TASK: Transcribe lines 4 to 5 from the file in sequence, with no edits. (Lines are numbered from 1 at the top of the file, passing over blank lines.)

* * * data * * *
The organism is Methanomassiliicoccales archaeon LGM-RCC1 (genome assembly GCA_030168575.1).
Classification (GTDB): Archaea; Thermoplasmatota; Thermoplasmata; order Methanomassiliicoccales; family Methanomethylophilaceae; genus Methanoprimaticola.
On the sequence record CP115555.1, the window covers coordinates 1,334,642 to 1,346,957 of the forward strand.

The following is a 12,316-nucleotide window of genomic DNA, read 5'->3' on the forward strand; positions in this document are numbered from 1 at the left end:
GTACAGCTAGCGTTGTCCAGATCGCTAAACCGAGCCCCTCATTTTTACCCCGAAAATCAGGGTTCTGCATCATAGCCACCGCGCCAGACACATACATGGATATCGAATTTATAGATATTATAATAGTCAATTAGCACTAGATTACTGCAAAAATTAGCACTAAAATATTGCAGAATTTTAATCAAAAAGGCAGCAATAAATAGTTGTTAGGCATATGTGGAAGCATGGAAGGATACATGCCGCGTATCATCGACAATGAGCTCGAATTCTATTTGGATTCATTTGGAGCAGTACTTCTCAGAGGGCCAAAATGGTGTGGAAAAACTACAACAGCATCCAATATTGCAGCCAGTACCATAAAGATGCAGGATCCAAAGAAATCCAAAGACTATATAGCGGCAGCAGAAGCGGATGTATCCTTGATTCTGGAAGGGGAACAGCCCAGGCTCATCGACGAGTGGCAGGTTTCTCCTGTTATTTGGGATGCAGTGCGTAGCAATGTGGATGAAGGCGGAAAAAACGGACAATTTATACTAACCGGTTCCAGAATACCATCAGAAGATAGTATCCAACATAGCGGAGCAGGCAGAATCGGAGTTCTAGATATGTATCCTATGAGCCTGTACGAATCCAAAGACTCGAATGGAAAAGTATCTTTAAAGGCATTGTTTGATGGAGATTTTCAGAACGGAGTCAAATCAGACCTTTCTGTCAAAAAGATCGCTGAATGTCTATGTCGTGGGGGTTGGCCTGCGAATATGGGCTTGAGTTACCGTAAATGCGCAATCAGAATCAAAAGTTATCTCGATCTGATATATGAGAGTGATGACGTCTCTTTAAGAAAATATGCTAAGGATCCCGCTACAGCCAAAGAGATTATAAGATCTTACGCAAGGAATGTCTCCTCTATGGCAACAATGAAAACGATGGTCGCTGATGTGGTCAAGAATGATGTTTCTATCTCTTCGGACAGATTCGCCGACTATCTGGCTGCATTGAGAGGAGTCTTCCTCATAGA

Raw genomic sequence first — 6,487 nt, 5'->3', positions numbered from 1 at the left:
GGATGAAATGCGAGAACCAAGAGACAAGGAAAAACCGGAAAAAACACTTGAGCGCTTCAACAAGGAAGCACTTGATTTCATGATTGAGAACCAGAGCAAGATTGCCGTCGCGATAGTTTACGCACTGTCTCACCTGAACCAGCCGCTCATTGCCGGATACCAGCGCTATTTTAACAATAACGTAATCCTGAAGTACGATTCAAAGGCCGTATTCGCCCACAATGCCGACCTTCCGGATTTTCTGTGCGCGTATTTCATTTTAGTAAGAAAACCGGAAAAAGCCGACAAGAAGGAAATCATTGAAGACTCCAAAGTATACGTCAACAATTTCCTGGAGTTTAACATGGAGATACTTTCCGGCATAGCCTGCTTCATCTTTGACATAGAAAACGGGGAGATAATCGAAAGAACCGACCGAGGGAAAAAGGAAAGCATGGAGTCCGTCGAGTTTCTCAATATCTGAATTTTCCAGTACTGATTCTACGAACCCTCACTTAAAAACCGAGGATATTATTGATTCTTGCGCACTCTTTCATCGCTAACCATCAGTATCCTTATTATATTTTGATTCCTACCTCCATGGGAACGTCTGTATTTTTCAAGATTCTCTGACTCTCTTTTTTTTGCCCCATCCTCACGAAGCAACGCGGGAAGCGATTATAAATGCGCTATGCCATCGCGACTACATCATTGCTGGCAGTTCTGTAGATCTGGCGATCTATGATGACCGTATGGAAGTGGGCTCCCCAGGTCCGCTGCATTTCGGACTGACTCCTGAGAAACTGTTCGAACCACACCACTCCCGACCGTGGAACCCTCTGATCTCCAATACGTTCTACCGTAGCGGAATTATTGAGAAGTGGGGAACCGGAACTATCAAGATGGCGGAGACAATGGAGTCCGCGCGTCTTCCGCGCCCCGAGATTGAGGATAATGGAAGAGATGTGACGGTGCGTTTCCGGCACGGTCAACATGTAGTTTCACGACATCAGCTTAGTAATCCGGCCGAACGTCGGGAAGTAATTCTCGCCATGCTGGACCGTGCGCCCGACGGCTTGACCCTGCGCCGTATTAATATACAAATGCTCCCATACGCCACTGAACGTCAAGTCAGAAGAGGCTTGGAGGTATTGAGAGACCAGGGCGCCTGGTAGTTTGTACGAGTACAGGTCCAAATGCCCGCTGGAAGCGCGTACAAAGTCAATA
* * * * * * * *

The following is a 12,316-nucleotide window of genomic DNA, read 5'->3' on the forward strand; positions in this document are numbered from 1 at the left end:
GTACAGCTAGCGTTGTCCAGATCGCTAAACCGAGCCCCTCATTTTTACCCCGAAAATCAGGGTTCTGCATCATAGCCACCGCGCCAGACACATACATGGATATCGAATTTATAGATATTATAATAGTCAATTAGCACTAGATTACTGCAAAAATTAGCACTAAAATATTGCAGAATTTTAATCAAAAAGGCAGCAATAAATAGTTGTTAGGCATATGTGGAAGCATGGAAGGATACATGCCGCGTATCATCGACAATGAGCTCGAATTCTATTTGGATTCATTTGGAGCAGTACTTCTCAGAGGGCCAAAATGGTGTGGAAAAACTACAACAGCATCCAATATTGCAGCCAGTACCATAAAGATGCAGGATCCAAAGAAATCCAAAGACTATATAGCGGCAGCAGAAGCGGATGTATCCTTGATTCTGGAAGGGGAACAGCCCAGGCTCATCGACGAGTGGCAGGTTTCTCCTGTTATTTGGGATGCAGTGCGTAGCAATGTGGATGAAGGCGGAAAAAACGGACAATTTATACTAACCGGTTCCAGAATACCATCAGAAGATAGTATCCAACATAGCGGAGCAGGCAGAATCGGAGTTCTAGATATGTATCCTATGAGCCTGTACGAATCCAAAGACTCGAATGGAAAAGTATCTTTAAAGGCATTGTTTGATGGAGATTTTCAGAACGGAGTCAAATCAGACCTTTCTGTCAAAAAGATCGCTGAATGTCTATGTCGTGGGGGTTGGCCTGCGAATATGGGCTTGAGTTACCGTAAATGCGCAATCAGAATCAAAAGTTATCTCGATCTGATATATGAGAGTGATGACGTCTCTTTAAGAAAATATGCTAAGGATCCCGCTACAGCCAAAGAGATTATAAGATCTTACGCAAGGAATGTCTCCTCTATGGCAACAATGAAAACGATGGTCGCTGATGTGGTCAAGAATGATGTTTCTATCTCTTCGGACAGATTCGCCGACTATCTGGCTGCATTGAGAGGAGTCTTCCTCATAGA